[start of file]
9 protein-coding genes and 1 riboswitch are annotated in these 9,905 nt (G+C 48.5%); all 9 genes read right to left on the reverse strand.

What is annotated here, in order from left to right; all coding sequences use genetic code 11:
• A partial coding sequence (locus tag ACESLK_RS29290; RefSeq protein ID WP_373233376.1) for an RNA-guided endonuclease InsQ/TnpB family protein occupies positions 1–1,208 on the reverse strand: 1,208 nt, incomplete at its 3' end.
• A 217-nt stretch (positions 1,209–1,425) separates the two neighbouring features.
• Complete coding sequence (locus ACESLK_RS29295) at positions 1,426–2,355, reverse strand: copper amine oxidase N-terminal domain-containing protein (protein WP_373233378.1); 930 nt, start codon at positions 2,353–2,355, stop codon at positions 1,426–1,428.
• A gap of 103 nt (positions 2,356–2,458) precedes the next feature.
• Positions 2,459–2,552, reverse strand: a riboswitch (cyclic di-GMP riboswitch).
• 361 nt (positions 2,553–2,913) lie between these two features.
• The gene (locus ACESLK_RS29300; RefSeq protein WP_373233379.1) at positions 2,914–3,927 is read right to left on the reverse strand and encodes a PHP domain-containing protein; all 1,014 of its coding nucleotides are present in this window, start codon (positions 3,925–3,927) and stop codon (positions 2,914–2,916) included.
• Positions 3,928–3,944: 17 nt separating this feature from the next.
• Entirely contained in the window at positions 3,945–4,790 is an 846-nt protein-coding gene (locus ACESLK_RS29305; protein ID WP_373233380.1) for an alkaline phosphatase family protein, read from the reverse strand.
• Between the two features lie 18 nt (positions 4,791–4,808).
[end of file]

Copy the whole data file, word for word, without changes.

9 protein-coding genes and 1 riboswitch are annotated in these 9,905 nt (G+C 48.5%); all 9 genes read right to left on the reverse strand.

What is annotated here, in order from left to right; all coding sequences use genetic code 11:
• A partial coding sequence (locus tag ACESLK_RS29290; RefSeq protein ID WP_373233376.1) for an RNA-guided endonuclease InsQ/TnpB family protein occupies positions 1–1,208 on the reverse strand: 1,208 nt, incomplete at its 3' end.
• A 217-nt stretch (positions 1,209–1,425) separates the two neighbouring features.
• Complete coding sequence (locus ACESLK_RS29295) at positions 1,426–2,355, reverse strand: copper amine oxidase N-terminal domain-containing protein (protein WP_373233378.1); 930 nt, start codon at positions 2,353–2,355, stop codon at positions 1,426–1,428.
• A gap of 103 nt (positions 2,356–2,458) precedes the next feature.
• Positions 2,459–2,552, reverse strand: a riboswitch (cyclic di-GMP riboswitch).
• 361 nt (positions 2,553–2,913) lie between these two features.
• The gene (locus ACESLK_RS29300; RefSeq protein WP_373233379.1) at positions 2,914–3,927 is read right to left on the reverse strand and encodes a PHP domain-containing protein; all 1,014 of its coding nucleotides are present in this window, start codon (positions 3,925–3,927) and stop codon (positions 2,914–2,916) included.
• Positions 3,928–3,944: 17 nt separating this feature from the next.
• Entirely contained in the window at positions 3,945–4,790 is an 846-nt protein-coding gene (locus ACESLK_RS29305; protein ID WP_373233380.1) for an alkaline phosphatase family protein, read from the reverse strand.
• Between the two features lie 18 nt (positions 4,791–4,808).